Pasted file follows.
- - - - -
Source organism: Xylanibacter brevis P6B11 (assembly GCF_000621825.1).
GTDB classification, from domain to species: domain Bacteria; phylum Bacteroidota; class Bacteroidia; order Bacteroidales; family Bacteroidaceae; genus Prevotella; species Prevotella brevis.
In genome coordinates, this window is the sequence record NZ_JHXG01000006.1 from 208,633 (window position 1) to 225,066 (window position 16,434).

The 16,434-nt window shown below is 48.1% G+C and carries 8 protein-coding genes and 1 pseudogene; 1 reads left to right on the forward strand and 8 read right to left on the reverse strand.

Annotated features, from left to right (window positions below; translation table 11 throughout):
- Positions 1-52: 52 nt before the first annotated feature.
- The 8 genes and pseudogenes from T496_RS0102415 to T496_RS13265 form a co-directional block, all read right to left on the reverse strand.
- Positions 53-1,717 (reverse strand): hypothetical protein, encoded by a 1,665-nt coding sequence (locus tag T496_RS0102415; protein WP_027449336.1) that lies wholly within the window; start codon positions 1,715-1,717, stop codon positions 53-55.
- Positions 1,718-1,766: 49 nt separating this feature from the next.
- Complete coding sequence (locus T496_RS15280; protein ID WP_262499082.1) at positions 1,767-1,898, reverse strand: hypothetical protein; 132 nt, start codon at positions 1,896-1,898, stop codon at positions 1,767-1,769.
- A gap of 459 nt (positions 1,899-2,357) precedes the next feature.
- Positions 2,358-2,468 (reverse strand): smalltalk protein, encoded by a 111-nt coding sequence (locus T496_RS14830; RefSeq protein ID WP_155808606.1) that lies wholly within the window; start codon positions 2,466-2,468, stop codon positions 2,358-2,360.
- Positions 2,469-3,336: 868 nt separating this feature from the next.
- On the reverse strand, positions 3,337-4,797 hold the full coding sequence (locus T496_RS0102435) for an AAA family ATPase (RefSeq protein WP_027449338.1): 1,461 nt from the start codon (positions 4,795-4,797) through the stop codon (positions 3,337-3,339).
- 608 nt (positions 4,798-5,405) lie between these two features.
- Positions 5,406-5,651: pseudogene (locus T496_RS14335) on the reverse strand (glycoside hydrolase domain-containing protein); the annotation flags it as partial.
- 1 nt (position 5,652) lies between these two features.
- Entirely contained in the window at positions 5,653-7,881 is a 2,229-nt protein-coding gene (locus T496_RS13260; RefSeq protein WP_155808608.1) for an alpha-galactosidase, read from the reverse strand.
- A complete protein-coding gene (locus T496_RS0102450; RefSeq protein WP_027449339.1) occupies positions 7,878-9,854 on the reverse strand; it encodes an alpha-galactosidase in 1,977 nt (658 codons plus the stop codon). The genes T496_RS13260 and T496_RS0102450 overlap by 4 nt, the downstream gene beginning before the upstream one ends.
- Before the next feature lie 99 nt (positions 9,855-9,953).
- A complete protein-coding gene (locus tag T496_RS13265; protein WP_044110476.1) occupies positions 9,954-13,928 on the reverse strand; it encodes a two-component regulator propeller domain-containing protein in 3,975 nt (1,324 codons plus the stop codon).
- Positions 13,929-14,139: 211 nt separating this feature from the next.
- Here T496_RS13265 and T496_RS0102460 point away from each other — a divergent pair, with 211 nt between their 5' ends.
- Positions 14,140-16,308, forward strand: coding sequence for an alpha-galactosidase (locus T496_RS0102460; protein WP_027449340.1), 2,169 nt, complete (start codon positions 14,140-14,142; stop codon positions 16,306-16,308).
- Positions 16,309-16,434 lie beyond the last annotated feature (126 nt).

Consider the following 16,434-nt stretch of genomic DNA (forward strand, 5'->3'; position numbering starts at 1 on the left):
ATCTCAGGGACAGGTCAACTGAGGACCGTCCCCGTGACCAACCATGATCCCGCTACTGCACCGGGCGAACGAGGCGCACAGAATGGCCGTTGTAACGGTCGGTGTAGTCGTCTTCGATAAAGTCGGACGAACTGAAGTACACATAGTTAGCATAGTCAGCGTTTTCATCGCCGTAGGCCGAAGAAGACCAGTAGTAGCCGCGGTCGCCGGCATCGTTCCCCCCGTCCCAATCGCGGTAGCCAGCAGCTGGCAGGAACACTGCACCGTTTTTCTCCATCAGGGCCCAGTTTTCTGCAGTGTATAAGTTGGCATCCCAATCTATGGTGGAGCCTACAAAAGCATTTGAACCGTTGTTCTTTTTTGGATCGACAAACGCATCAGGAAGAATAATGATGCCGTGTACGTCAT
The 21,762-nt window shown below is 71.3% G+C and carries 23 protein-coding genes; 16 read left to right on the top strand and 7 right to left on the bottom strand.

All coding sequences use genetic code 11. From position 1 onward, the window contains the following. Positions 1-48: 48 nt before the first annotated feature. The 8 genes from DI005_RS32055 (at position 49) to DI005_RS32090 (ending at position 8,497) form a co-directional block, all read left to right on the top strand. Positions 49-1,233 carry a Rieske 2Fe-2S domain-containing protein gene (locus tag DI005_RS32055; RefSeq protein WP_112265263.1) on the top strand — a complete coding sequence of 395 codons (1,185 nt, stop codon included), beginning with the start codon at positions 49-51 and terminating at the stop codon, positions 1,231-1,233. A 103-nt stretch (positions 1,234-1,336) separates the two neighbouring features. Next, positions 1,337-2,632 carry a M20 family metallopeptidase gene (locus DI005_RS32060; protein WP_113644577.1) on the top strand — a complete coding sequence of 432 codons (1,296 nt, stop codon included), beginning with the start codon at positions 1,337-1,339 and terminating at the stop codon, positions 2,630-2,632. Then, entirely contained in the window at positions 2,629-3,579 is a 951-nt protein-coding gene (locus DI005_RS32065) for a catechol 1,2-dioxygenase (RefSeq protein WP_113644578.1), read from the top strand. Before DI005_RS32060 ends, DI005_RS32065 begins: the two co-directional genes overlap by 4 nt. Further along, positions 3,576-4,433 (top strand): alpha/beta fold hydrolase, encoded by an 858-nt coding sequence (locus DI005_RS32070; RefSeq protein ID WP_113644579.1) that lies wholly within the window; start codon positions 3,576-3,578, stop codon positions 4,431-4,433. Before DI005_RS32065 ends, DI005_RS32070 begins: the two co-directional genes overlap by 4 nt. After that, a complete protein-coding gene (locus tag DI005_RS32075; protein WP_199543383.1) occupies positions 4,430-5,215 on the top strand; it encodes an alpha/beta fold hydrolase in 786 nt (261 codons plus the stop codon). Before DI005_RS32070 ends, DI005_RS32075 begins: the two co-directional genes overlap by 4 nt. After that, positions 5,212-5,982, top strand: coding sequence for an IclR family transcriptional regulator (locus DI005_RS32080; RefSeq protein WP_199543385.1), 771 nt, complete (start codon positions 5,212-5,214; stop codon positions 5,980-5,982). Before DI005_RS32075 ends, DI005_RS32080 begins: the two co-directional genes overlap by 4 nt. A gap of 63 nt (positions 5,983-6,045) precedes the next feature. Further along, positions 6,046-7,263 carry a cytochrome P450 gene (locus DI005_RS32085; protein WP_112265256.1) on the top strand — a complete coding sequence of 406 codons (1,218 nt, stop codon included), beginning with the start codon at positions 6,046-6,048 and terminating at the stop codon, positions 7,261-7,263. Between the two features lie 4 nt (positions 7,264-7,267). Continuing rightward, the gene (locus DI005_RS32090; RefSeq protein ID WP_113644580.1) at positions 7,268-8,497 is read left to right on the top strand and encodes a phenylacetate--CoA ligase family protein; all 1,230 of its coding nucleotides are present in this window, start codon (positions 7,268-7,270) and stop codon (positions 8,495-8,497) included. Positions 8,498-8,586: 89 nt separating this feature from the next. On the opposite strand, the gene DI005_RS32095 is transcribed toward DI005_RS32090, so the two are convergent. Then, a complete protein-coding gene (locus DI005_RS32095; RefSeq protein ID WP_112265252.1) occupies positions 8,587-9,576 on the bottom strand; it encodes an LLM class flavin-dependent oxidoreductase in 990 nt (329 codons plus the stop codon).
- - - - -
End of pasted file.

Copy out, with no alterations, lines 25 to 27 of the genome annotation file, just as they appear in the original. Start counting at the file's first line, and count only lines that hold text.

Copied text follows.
- Positions 16,309-16,434 lie beyond the last annotated feature (126 nt).

Consider the following 16,434-nt stretch of genomic DNA (forward strand, 5'->3'; position numbering starts at 1 on the left):
ATCTCAGGGACAGGTCAACTGAGGACCGTCCCCGTGACCAACCATGATCCCGCTACTGCACCGGGCGAACGAGGCGCACAGAATGGCCGTTGTAACGGTCGGTGTAGTCGTCTTCGATAAAGTCGGACGAACTGAAGTACACATAGTTAGCATAGTCAGCGTTTTCATCGCCGTAGGCCGAAGAAGACCAGTAGTAGCCGCGGTCGCCGGCATCGTTCCCCCCGTCCCAATCGCGGTAGCCAGCAGCTGGCAGGAACACTGCACCGTTTTTCTCCATCAGGGCCCAGTTTTCTGCAGTGTATAAGTTGGCATCCCAATCTATGGTGGAGCCTACAAAAGCATTTGAACCGTTGTTCTTTTTTGGATCGACAAACGCATCAGGAAGAATAATGATGCCGTGTACGTCAT